Neurodiversity Celebration Week - supporting you to thrive at university

Neurodiversity Celebration Week logo.

18 - 24 March is Neurodiversity Celebration Week, an initiative that challenges misconceptions about neurological differences and aims to transform how neurodivergent individuals are perceived and supported by schools, universities, and organisations.

What is neurodiversity?

The terms ‘neurodiverse’ and ‘neurodivergent’ describe people whose brains develop or work differently. The term is often applied to people with a diagnosis of ADHD, autism, dyslexia or dyspraxia, among others.

At Oxford Brookes, we want to support all students to achieve their potential and get the most out of university life.

What support is available at Brookes?

Neurodiverse students can access a range of Inclusive Support Services to help you achieve your potential and get the most out of university life. These include:

Disabled Students' Allowance

Neurodiversity is covered under Disabled Students' Allowance (DSA) - the Inclusive Support Service team can help you to apply for DSA funding.

Specialist mentoring

You may be able to meet with a trained specialist mentor if you have ADHD or autism for help with your studies, so that you can work towards your full potential. Find out how you can access specialist mentoring support.

Specialist tutoring

Specialist Tutors have qualifications related to neurodiversity and have a good knowledge of the University's processes and services. Tutoring focuses on supporting you to enhance your independent study skills through regular appointments. Find out how you can access specialist tutoring.

Assistive technology

If you aren’t eligible for DSA or haven’t yet received your assistive technology package you can find out about our range of assistive technology support designed to enhance your online learning and work. Explore our guidance webpage for more information on digital accessibility tools.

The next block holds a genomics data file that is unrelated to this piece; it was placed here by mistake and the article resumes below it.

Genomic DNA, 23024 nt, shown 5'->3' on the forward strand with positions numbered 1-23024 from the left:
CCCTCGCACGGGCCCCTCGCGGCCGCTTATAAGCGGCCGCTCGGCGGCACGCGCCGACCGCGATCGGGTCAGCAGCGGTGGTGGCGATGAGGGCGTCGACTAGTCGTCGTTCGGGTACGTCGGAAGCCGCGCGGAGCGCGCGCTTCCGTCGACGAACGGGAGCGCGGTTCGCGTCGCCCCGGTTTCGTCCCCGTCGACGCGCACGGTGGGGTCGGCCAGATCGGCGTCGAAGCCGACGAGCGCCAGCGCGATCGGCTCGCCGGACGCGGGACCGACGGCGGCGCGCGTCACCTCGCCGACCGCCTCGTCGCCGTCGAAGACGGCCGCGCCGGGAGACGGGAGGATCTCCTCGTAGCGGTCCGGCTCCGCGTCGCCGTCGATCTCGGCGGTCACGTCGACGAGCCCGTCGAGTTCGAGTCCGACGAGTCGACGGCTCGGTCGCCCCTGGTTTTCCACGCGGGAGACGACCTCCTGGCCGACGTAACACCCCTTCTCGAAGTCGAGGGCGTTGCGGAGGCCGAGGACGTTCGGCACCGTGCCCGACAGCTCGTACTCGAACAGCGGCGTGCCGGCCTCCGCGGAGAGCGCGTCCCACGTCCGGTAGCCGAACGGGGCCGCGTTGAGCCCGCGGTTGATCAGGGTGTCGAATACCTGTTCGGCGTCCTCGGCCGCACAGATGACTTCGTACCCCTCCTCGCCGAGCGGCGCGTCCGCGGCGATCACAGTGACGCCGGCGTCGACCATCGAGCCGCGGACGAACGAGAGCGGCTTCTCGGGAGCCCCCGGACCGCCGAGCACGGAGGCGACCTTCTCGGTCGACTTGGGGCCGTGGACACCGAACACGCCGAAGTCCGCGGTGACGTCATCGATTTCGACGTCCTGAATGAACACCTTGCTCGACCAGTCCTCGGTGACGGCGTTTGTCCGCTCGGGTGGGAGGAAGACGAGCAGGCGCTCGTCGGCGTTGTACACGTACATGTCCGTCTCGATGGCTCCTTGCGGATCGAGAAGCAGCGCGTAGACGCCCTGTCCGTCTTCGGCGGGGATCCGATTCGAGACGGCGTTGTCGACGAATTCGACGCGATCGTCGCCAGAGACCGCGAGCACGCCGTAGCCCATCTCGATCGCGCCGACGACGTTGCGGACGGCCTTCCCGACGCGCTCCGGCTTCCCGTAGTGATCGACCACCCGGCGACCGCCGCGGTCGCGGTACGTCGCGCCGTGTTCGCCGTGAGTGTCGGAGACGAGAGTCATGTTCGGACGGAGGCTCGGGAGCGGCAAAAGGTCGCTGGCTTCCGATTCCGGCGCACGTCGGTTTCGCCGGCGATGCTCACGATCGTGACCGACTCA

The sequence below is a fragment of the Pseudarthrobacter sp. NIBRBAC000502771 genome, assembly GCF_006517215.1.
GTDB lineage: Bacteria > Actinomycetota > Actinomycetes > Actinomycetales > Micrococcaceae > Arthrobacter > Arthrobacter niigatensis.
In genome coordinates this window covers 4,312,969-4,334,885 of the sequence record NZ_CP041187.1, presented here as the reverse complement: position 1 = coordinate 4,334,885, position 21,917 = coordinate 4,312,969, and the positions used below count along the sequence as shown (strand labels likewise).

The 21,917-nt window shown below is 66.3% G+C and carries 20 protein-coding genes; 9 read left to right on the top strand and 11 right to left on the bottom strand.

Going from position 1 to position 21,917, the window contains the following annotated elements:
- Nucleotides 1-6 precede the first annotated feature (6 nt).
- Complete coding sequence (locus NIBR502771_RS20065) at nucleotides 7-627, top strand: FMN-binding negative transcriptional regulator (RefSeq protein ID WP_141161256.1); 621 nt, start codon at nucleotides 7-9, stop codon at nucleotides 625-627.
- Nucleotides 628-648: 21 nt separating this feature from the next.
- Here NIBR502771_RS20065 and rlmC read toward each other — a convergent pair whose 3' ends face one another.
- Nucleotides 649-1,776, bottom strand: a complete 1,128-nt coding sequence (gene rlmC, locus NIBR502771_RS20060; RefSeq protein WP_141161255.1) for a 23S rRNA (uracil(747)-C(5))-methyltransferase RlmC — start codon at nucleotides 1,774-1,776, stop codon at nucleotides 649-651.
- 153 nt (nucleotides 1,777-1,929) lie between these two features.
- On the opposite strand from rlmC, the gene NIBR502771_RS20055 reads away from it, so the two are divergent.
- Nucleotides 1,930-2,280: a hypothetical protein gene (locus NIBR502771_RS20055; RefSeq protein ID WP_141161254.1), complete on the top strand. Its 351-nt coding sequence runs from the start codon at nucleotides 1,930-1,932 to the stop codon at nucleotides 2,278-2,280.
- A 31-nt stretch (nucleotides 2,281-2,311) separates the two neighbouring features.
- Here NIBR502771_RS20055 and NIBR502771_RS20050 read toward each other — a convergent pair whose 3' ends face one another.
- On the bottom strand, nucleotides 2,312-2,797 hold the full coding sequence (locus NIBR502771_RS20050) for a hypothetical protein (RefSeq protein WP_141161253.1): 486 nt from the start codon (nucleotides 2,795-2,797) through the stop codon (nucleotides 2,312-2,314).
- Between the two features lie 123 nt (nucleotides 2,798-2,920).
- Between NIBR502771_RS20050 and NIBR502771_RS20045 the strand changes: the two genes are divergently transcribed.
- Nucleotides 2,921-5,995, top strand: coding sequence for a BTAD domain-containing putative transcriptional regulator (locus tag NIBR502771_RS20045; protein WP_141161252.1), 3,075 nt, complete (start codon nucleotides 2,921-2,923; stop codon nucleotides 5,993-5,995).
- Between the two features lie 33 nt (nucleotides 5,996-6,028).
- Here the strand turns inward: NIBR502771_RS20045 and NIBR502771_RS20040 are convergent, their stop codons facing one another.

Peer support groups

Student Support Services and the Multifaith Chaplaincy offer safe and welcoming peer support groups for students to connect and share their experiences with others who can understand them. These include:

Attention deficit hyperactivity disorder (ADHD) group

A relaxed, supportive group where you can be open about your experiences of having ADHD. Students are encouraged to share resources and strategies for surviving and thriving.

Autistic Spectrum Condition (ASC) group

An informal group open to any student who identifies as being on the autistic spectrum, providing time and space away from some of the pressures of university life.

"When I attend support groups, I am struck by how welcoming the students are to one another, and how supportive. They are a wonderful way to build community and find strategies for coping at uni, and I would encourage you to try a group if you think it might help." - Kate, group facilitator and neurodivergent staff member

Brookes Union support

The Disabled Students’ Network is a supportive community for any student with a disability, including learning difficulties and neurodiverse conditions. Sign up to get involved in campaigns and events.

You can also reach out to your Disabled Students Officer and incoming VP: Liberation and Community, Jéssie Linhaça, who is working to make the University more inclusive for all students. Your newly elected Disabled Students Officer for 2024 is Sophie Anderson - read Sophie’s manifesto on the Brookes Union elections webpage.

Reading list and other resources

The Library has created a neurodiversity reading list, a collection of materials covering lived experiences as well as further information and guidance around neurodiversity.

You can also access the Resources Hub and a programme of free online events on the official Neurodiversity Celebration Week website.